A joyful primer on the pleasures of bird-watching merges haiku, notes for identifying species, and exquisite watercolor illustrations.
In spare and graceful words, poet and birder Michael J. Rosen captures
the forecasting call of the mysterious cuckoo as well as essential characteristics of more than twenty commonly seen North American birds. This artfully compiled fi eld notebook enriched by the evocative artwork of watercolorist Stan Fellows captures the excitement of recognizing a bird, whether a darting kingfi sher, a wandering wild turkey, or a chirpy house sparrow.
About the Author
The editor of "More Mirth of a Nation: The Best Contemporary Humor, " Michael J. Rosen has been called the unofficial organizer of the National Humor Writer's Union, a pretty good idea for an organization that could offer all kinds of benefits to its struggling members (currently numbering more than 300 who have never been published in "The New Yorker" or aired on NPR). He has been called other things as well, like in third grade, and then in seventh grade especially, by certain older kids known as "hoods," who made his life miserable, specifically during gym class, lunch period and after school. Later, much later, the "Washington Post" called him a "fidosopher" because of his extensive publications on dogs, dog training, and dog-besotted people. The "New York Times" called him an example of creative philanthropy in their special "Giving" section for persuading "writers, artists, photographers and illustrators to contribute their time and talents to books" that benefit Share Our Strength's anti-hunger efforts and animal-welfare causes. As an author of a couple dozen books for children, he's been called...okay, enough with the calling business.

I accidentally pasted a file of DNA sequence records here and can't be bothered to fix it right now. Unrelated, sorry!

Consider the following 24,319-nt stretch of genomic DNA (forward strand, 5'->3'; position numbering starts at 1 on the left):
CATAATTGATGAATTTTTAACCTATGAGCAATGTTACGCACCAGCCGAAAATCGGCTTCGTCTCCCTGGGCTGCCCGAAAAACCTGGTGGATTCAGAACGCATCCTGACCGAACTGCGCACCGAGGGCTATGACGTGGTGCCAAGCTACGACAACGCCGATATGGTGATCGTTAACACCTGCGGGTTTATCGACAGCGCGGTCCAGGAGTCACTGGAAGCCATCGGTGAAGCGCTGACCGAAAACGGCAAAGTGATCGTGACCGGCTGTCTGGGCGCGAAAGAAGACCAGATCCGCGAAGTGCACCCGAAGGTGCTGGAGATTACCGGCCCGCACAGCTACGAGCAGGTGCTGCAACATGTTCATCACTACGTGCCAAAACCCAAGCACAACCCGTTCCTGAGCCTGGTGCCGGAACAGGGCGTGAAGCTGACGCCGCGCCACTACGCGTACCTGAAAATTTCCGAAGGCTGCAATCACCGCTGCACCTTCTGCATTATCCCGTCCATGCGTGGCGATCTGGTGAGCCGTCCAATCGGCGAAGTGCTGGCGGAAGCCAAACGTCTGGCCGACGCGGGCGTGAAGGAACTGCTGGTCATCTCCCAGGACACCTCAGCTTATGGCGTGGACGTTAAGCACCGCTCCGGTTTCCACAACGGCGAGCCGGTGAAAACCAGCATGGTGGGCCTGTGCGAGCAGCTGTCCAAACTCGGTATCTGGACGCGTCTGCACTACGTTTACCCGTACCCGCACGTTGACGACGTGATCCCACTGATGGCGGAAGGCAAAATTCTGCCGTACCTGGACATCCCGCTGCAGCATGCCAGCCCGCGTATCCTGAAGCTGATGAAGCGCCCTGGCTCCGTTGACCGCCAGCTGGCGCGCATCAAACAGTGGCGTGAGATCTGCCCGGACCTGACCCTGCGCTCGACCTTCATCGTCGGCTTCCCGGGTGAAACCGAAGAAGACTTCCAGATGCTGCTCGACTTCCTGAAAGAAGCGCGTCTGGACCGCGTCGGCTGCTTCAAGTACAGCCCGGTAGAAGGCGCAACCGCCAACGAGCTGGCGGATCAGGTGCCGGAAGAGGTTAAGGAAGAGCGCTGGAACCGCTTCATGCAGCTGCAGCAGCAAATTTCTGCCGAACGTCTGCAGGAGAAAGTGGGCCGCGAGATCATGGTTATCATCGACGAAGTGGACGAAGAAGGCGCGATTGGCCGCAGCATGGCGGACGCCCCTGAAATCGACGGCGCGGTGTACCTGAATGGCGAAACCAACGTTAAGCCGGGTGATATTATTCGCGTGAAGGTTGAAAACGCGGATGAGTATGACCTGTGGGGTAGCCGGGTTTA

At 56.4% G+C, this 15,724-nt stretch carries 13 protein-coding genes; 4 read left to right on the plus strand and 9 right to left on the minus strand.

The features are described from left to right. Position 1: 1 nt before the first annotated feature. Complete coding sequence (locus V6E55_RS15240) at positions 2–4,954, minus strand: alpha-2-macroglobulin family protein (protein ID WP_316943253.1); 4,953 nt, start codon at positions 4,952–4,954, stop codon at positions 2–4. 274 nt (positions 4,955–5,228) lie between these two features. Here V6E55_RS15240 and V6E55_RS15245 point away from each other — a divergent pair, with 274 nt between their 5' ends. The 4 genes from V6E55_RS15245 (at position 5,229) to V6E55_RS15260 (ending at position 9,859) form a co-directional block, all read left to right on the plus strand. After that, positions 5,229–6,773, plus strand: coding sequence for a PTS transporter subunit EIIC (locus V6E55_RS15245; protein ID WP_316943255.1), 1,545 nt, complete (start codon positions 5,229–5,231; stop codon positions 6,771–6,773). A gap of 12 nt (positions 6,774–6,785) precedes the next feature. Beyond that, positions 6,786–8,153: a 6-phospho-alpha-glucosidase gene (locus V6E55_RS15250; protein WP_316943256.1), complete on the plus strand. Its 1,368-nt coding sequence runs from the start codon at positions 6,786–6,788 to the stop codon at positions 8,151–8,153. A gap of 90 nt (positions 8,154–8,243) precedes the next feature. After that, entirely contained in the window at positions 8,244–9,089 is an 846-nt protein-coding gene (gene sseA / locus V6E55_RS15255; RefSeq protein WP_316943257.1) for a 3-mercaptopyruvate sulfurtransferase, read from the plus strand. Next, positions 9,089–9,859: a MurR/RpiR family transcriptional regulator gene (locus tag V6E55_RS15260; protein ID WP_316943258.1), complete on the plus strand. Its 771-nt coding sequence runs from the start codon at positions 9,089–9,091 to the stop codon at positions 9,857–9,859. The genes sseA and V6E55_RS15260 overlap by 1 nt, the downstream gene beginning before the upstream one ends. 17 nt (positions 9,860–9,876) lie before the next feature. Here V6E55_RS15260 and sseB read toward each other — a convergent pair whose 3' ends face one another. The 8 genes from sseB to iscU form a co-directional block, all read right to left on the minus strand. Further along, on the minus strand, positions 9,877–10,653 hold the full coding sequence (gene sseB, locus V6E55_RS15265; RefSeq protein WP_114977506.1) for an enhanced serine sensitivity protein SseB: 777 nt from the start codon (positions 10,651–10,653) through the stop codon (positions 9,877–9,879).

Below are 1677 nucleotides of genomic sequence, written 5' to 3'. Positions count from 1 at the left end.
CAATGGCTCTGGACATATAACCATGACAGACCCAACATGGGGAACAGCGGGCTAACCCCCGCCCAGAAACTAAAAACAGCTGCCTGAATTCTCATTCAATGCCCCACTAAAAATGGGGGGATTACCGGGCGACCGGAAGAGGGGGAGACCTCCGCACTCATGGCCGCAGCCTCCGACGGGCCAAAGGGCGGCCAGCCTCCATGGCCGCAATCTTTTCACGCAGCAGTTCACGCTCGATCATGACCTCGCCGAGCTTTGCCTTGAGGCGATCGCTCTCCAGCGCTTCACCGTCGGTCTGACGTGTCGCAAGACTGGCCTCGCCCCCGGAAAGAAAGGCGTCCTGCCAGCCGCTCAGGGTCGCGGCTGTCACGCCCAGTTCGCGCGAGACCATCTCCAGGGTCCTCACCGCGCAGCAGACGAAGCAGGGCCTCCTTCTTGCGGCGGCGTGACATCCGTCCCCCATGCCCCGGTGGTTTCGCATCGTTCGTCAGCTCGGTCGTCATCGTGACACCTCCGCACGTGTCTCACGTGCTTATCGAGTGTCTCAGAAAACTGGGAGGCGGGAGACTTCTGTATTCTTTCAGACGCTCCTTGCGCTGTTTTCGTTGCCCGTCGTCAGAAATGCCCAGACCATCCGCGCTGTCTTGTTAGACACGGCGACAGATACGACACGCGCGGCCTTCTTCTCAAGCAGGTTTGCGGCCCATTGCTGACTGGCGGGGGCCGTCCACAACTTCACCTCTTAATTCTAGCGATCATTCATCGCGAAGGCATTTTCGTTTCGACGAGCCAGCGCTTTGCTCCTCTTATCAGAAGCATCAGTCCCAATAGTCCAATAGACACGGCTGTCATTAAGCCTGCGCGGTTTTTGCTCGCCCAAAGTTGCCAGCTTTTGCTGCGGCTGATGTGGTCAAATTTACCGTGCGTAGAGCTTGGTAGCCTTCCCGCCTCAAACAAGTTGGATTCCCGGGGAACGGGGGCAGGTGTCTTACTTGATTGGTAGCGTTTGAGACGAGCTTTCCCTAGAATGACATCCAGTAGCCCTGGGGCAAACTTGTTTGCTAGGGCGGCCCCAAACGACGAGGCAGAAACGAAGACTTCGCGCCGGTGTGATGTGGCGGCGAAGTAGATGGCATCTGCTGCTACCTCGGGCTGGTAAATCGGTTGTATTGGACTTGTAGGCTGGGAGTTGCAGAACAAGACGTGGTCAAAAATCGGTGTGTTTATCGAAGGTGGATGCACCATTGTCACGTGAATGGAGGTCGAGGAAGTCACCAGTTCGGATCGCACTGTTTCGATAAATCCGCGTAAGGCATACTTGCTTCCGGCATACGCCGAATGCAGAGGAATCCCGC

For nearly twenty years, he served as literary director at the Thurber House, a cultural center in the restored home of James Thurber. Garrison Keillor, bless his heart, called it (sorry) "the capital of American humor." While there, Rosen helped to create The Thurber Prize for American Humor, a national book award for humor writing, and edited four anthologies of Thurber's previously unpublished and uncollected work, most recently "The Dog Department: James Thurber on Hounds, Scotties" and "Talking Poodles, " happily published by HarperCollins as well.
In his capacity as editor for this biennial, Rosen reads manuscripts year round, beseeching and beleaguering the nation's most renowned and well-published authors, and fending off the rants and screeds from folks who've discovered the ease of self-publishing on the web. Last summer, Rosen edited a lovely book, "101 Damnations: The Humorists' Tour of Personal Hells;" while some critics (all right, one rather outspoken friend) considered this a book of complaints, Rosen has argued that humor, like voting and picketing and returning an appliance that "worked" all of four months before requiring a repair that costs twice the purchase price, humor is about the desire for change. It's responding to the way things are compared to the way you'd like things to be. And it's a much more convivial response than pouting or cornering unsuspecting guests at dinner parties.
Stan Fellows studied at the Minnesota College of Art and Design and at the Art Center College of Design, in Pasadena, California. He has illustrated several books for children and has done editorial work for magazines. About John Muir, he says. "This book was an absolute delight to work on. Going to my studio each day to paint these pieces was like taking the day off to wander fields and mountains."